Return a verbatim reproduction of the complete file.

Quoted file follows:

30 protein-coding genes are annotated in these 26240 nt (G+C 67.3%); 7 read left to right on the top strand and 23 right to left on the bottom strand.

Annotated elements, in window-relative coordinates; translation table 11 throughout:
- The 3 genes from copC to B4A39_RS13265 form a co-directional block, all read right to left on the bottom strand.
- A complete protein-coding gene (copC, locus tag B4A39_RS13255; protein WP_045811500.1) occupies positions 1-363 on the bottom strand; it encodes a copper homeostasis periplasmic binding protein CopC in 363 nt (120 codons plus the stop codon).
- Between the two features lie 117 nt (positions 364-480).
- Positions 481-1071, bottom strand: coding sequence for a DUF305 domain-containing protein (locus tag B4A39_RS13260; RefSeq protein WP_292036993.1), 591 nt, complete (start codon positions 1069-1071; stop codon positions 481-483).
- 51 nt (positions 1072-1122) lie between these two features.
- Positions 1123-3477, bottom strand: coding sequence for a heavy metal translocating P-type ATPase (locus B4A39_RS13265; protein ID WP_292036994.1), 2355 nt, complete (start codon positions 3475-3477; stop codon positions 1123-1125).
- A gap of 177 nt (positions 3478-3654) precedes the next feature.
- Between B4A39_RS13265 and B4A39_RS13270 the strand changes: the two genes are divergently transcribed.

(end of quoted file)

30 protein-coding genes are annotated in these 26240 nt (G+C 67.3%); 7 read left to right on the top strand and 23 right to left on the bottom strand.

Annotated elements, in window-relative coordinates; translation table 11 throughout:
- The 3 genes from copC to B4A39_RS13265 form a co-directional block, all read right to left on the bottom strand.
- A complete protein-coding gene (copC, locus tag B4A39_RS13255; protein WP_045811500.1) occupies positions 1-363 on the bottom strand; it encodes a copper homeostasis periplasmic binding protein CopC in 363 nt (120 codons plus the stop codon).
- Between the two features lie 117 nt (positions 364-480).
- Positions 481-1071, bottom strand: coding sequence for a DUF305 domain-containing protein (locus tag B4A39_RS13260; RefSeq protein WP_292036993.1), 591 nt, complete (start codon positions 1069-1071; stop codon positions 481-483).
- 51 nt (positions 1072-1122) lie between these two features.
- Positions 1123-3477, bottom strand: coding sequence for a heavy metal translocating P-type ATPase (locus B4A39_RS13265; protein ID WP_292036994.1), 2355 nt, complete (start codon positions 3475-3477; stop codon positions 1123-1125).
- A gap of 177 nt (positions 3478-3654) precedes the next feature.
- Between B4A39_RS13265 and B4A39_RS13270 the strand changes: the two genes are divergently transcribed.